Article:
Some of the connectivity options and interfaces provided by the X99 chipset are configurable via Flexible I/O, which allows certain hardware capacities of the chipset to be selectively distributed between the PCI Express, USB 3.0 and SATA interfaces. That way, connectivity options of the X99 chipset may be adjusted to fit the needs of a particular motherboard implementation; for example, some of the SATA or USB 3.0 ports may be exchanged for additional PCI Express 2.0 lanes.[2]:7,15,16,69[10]

The X99 chipset supports Virtualization Technology for Directed I/O (Intel VT-d), which provides hardware support for virtualization by implementing an input/output memory management unit (IOMMU). The chipset also integrates a Low Pin Count (LPC) interface, supporting interrupt controllers, timers, power management, super I/O, real-time clock (RTC), etc. Integrated Serial Peripheral Interface (SPI) allows interfacing with devices such as Trusted Platform Modules (TPMs) and serial flash devices. System Management Bus (SMBus) is also provided, with additional support for I2C devices.[1][2]:4–10[8][9]

Overclocking is available for unlocked variants of the supported processors. As a significant new feature, the X99 enthusiast platform as a whole was the first to support DDR4 memory. Thanks to the features of integrated memory controllers (IMCs) of supported processors, the X99 platform also supports dual- and quad-channel memory layouts, with optional support for registered ECC memory.[9][11]

See also[edit]

References[edit]

  1. ^ a b c d e f "Intel X99 Chipset (Intel DHX99 PCH)". ark.intel.com. Intel. Retrieved April 4, 2015. 
  2. ^ a b c d e f g "Intel C610 Series Chipset and Intel X99 Chipset Platform Controller Hub (PCH) Datasheet" (PDF). Intel. September 8, 2014. Retrieved April 4, 2015.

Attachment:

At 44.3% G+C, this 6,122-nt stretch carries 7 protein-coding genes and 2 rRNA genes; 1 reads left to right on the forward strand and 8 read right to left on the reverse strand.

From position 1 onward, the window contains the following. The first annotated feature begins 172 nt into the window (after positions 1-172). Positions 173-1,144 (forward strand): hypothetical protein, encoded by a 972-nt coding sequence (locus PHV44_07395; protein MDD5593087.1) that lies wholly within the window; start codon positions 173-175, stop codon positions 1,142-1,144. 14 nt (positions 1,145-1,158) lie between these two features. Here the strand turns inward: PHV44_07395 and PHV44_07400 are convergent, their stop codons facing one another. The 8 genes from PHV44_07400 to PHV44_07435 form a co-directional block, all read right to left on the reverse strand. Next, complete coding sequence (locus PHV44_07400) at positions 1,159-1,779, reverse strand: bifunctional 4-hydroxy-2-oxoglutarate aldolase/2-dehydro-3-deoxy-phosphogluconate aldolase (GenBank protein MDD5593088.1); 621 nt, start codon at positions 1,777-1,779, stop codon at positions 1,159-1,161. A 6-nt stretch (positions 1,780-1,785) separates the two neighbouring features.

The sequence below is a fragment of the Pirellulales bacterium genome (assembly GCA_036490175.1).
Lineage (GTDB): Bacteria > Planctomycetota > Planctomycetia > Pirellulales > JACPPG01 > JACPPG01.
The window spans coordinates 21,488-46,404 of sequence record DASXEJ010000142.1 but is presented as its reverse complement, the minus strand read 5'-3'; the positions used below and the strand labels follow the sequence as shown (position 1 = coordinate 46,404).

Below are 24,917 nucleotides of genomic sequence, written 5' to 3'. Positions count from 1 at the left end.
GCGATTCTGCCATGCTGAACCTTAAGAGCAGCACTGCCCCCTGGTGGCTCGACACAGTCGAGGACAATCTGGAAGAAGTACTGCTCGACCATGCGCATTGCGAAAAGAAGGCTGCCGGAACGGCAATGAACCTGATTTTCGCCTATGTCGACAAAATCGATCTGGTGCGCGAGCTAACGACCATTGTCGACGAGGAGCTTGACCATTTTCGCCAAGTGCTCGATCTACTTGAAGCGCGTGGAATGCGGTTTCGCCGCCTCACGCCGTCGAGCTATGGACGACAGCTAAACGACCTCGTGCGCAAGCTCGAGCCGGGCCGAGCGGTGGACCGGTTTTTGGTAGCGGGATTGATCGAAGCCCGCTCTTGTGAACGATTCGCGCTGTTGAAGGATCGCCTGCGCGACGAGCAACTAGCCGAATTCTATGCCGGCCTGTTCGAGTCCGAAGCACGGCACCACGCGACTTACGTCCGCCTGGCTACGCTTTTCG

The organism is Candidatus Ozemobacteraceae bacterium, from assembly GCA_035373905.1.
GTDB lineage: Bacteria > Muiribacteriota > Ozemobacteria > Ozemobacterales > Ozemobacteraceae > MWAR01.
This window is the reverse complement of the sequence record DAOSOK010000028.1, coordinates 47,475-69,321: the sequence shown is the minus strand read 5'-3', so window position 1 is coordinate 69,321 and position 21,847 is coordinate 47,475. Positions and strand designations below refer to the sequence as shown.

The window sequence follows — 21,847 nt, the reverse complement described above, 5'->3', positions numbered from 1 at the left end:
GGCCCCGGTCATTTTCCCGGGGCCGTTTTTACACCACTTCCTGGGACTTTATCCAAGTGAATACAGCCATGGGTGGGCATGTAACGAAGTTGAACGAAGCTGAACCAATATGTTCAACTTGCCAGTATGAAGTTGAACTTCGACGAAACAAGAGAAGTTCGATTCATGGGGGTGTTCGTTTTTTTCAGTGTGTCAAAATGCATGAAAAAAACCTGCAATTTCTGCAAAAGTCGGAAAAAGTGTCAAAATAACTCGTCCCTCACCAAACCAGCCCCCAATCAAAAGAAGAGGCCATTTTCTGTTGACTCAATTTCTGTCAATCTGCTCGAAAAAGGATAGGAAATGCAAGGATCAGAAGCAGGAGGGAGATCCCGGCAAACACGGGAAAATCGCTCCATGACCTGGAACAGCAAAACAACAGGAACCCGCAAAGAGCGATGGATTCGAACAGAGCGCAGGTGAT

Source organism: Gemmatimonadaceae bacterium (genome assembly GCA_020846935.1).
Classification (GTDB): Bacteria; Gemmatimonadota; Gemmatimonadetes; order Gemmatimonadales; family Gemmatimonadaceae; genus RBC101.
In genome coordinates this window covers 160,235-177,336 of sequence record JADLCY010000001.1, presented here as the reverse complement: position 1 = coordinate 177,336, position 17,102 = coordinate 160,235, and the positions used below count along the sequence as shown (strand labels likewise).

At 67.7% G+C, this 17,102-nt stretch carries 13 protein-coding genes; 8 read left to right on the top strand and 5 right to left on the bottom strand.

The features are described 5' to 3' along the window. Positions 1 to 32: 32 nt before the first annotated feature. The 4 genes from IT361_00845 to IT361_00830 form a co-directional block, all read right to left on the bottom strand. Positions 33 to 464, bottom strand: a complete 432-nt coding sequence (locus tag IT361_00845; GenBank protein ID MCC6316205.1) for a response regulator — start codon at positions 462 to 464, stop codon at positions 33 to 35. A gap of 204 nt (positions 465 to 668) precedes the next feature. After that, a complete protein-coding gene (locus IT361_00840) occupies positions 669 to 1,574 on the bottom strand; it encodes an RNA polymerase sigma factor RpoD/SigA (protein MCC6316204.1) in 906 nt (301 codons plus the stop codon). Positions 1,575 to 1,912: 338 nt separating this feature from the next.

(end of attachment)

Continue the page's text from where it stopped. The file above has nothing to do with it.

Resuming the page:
3. ^ a b Ian Cutress (August 29, 2014). "The Intel Haswell-E CPU Review: Core i7-5960X, i7-5930K and i7-5820K Tested". AnandTech. Retrieved April 4, 2015. 
  4. ^ Michael Larabel (November 5, 2014). "Intel Xeons Running Great On MSI's X99 Motherboard With Linux". Phoronix. Retrieved April 4, 2015. 
  5. ^ Sebastian Pop (September 9, 2014). "Triple Performance Enabled As Intel Releases Haswell-EP Xeon E5-2600/1600 v3 CPUs with Up to 18 Cores". softpedia.com. Retrieved April 4, 2015. 
  6. ^ Hassan Mujtaba (May 10, 2016). "ASUS X99 Motherboards For Broadwell-E Unveiled – ROG STRIX X99 Gaming and X99-Deluxe II Fully Detailed". wccftech.com. Retrieved June 4, 2018. 
  7. ^ "MSI X99 motherboards now fully support Intel next-generation LGA 2011-3 Broadwell-EP". msi.com. April 4, 2016. Retrieved June 4, 2018. 
  8. ^ a b c d e "Intel X99 Chipset: Product Brief" (PDF). Intel. August 29, 2014. Retrieved April 4, 2015. 
  9. ^ a b c d e Ian Cutress (September 25, 2014). "The Intel Haswell-E X99 Motherboard Roundup with ASUS, GIGABYTE, ASRock and MSI". AnandTech. Retrieved April 4, 2015. 
  10. ^ Ian Cutress (June 27, 2013). "Intel Z87 Motherboard Review with Haswell: Gigabyte, MSI, ASRock and ASUS". AnandTech. Retrieved April 4, 2015. 
  11. ^ Hassan Mujtaba (August 14, 2014). "Gigabyte and ASRock Preview the X99 UD7 WiFi and X99 Killer FATAL1TY HEDT Motherboards For Haswell-E". wccftech.com. Retrieved April 4, 2015. 

External links[edit]